When I invited my 10-year-old son and my 11-year-old godson to come to work and hang out at a problem-solving workshop with me for the day, I expected it to be an average bring-your-kids-to-work day. As it turned out, they showed my colleagues and I how we can change the game.
While the professionals in the room were trying to figure out how to get a bot to take notes for them, these boys wanted to end homelessness. With books. And driverless cars. Uh, yeah.
As an (adult) professional, of course I was skeptical. But I was curious, too. I was reminded that children hold a power that we experienced elders do not. They don’t have a playbook, best practice framework, or a preconceived notion of how things should be—and they’ve got no idea what a hierarchy or a silo is.
And that’s exactly why they could help you up your game in your office, as these two elementary school boys did at the PwC BXT Accelerator I brought them to.
These workshops bring about 200 PwC professionals together and split them up into small groups of three to six people to teach them how to apply our new way of working (BXT) through solving a hypothetical client problem. The idea is to get people from across functions—business strategists (B), experience creatives (X), and tech experts (T)—working together to identify solutions and lay the groundwork for bringing bigger ideas and working differently in the future. I figured the kids would just watch everyone else, or maybe ask to join a group if they were feeling bold. But instead, they formed their own group.
That’s when things took a fascinating turn.
My son and godson wanted to do more than just use technology to make work easier. That was small stuff. They wanted to end world hunger. Well, hunger and homelessness in New York City, which is effectively the world that they know.
Their idea: to use autonomous vehicle technology to deliver food, clothing, water, and books to homeless people in New York. Why books? Because if people can read, they told us, they can learn things that could help them get a job. Why autonomous cars? The boys imagined that some homeless people might feel too ashamed to seek help from a person, so removing human-to-human interaction might make people more willing to take that food. When they presented their idea to the room full of people with years of work experience, we were dumbfounded.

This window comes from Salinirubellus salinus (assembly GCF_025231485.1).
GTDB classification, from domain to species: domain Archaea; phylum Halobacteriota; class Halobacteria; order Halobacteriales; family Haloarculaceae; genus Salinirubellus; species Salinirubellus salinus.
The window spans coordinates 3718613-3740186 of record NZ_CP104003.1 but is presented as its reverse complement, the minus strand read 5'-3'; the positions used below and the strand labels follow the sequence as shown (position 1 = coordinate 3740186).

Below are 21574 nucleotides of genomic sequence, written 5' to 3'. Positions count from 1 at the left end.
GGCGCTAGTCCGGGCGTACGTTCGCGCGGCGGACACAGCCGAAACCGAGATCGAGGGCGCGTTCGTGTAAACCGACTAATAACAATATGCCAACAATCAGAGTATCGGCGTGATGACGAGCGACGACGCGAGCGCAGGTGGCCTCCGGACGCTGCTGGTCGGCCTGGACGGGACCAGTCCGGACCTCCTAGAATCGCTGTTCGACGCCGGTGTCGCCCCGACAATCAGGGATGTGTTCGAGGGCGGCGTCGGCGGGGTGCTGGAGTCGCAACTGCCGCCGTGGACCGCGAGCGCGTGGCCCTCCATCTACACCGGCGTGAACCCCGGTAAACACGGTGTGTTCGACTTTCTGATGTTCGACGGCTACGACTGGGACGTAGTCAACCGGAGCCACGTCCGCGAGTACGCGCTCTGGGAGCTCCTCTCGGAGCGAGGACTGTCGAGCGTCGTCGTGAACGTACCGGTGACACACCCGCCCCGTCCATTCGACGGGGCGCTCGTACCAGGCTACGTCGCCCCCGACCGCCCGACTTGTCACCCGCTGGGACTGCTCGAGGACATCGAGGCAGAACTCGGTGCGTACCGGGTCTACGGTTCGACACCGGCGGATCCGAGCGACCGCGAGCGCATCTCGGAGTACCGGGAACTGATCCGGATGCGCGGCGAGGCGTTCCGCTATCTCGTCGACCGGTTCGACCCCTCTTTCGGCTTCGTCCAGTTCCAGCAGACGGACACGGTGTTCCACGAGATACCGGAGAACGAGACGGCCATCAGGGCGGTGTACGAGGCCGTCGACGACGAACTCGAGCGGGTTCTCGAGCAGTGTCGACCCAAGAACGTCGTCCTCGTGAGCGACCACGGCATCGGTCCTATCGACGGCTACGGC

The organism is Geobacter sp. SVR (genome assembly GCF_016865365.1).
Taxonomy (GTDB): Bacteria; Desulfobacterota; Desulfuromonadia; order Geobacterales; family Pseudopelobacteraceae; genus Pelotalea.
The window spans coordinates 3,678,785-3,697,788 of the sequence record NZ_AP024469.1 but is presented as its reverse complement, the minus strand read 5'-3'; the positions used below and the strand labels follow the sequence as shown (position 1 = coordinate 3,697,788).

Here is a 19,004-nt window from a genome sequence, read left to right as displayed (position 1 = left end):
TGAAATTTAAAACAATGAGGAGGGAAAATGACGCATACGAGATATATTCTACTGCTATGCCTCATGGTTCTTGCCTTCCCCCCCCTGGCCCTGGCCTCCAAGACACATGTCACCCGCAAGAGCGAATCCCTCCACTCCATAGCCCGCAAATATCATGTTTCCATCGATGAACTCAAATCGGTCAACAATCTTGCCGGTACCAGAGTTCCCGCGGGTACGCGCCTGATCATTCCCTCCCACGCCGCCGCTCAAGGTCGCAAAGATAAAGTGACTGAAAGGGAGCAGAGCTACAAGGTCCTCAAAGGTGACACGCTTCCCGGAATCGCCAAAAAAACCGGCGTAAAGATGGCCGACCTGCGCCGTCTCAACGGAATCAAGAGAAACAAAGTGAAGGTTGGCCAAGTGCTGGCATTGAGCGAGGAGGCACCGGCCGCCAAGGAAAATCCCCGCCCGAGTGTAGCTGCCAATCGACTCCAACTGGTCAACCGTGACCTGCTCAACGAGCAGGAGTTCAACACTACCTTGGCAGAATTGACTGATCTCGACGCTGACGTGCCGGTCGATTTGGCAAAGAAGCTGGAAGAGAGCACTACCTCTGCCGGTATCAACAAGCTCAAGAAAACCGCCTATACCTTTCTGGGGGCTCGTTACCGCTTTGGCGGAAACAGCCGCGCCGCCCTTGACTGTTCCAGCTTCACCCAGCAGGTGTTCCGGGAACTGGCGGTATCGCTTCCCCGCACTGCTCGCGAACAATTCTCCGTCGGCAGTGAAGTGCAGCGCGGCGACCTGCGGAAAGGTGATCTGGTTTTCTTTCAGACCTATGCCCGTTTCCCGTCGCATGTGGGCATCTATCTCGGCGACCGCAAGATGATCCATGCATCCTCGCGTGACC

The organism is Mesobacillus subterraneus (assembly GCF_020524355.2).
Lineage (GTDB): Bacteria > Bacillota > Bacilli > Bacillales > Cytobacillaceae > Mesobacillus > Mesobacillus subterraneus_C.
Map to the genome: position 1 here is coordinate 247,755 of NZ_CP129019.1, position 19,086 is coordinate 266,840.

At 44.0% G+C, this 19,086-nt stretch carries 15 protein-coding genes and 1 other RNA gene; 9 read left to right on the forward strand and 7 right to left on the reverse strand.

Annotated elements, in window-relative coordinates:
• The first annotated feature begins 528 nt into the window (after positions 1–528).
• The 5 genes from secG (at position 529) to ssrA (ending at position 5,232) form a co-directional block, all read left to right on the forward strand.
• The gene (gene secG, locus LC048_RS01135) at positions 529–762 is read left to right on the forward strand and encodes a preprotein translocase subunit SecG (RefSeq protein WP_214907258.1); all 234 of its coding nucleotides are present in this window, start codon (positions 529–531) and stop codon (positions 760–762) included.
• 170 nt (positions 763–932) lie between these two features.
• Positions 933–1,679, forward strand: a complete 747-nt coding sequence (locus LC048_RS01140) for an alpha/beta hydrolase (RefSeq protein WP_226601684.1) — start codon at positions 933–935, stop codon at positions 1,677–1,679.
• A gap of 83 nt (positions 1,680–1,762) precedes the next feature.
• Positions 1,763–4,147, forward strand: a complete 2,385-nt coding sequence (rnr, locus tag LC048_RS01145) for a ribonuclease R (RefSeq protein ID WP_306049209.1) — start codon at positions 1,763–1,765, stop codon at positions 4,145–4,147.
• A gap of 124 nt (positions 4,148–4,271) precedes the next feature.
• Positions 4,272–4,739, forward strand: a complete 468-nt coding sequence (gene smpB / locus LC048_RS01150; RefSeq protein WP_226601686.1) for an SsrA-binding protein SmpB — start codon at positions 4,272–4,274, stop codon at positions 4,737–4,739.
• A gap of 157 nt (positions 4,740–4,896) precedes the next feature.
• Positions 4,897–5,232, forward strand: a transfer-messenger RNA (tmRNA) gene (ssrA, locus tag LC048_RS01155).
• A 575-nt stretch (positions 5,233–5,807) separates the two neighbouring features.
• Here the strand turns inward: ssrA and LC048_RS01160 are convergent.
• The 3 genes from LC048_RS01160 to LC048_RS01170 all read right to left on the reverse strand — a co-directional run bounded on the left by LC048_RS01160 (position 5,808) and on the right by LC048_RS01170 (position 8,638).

Furthermore, unlike adults who are often afraid to offend their peers, these kids weren’t afraid to give feedback to the presenters when an idea didn’t make sense, or had been done before. A lot of these professionals felt a bit sheepish. But, they also felt inspired. Inspired to think bigger. To be clearer. To present ideas in more compelling ways. To think more like a kid.
I’m not suggesting we start employing children, but we could learn how to think and work more like them. That less restrained, childlike sense of wonder and thinking, where a 10-year-old is free to speak up and share ideas without fear, is a mindset more adults in the workplace need to adopt.
Companies must give their employees the skills and language of the digital world. But that’s just a start. They also need to give their employees the freedom to create and innovate, and to encourage different ways of working and a mindset of constant change, iteration and problem-solving.
My son and godson pushed an entire room of some of our brightest people to think bigger. And you can be sure we’ll be bringing kids into many more of these BXT sessions as often as we can.
Just look at the impact kids are already having on the world. Nora Keegan is a thirteen-year-old who was just published in a medical journal after discovering hand dryers may be hurting children’s ears. Greta Thunberg is a sixteen-year-old who is leading the change on environmental action.
Inviting kids into our office opened a window into the possible in ways that we, as adults, might not always see right away. Luckily, all we need is to be reminded. If leaders created an environment where people were allowed to come up with more big ideas, unconstrained by impractical social norms and fears of our bosses or judgement from our peers, then we’d surely already have more, and better, solutions to the world’s biggest problems.
I’ll be the first to admit that my son and godson’s autonomous homeless services idea has a few holes in it, but I’m glad they’re thinking big. And, that’s where the adults and professionals come in to create ways to implement big dreams. In the real world, the grandiose ideas of childlike thinking might have to come down a few pegs. But the mediocre ideas borne out of the social constraints we often operate under in big organizations would surely be elevated a few pegs, too.
The magic happens when we make space for the dreamers and the doers. We need both. To get the calibration right, we need to find ways to give people the freedom and permission to rid themselves of old norms and constraints. It’s up to you—the bosses, the leaders—to create the kind of workplace where everyone has a wide berth to think bigger.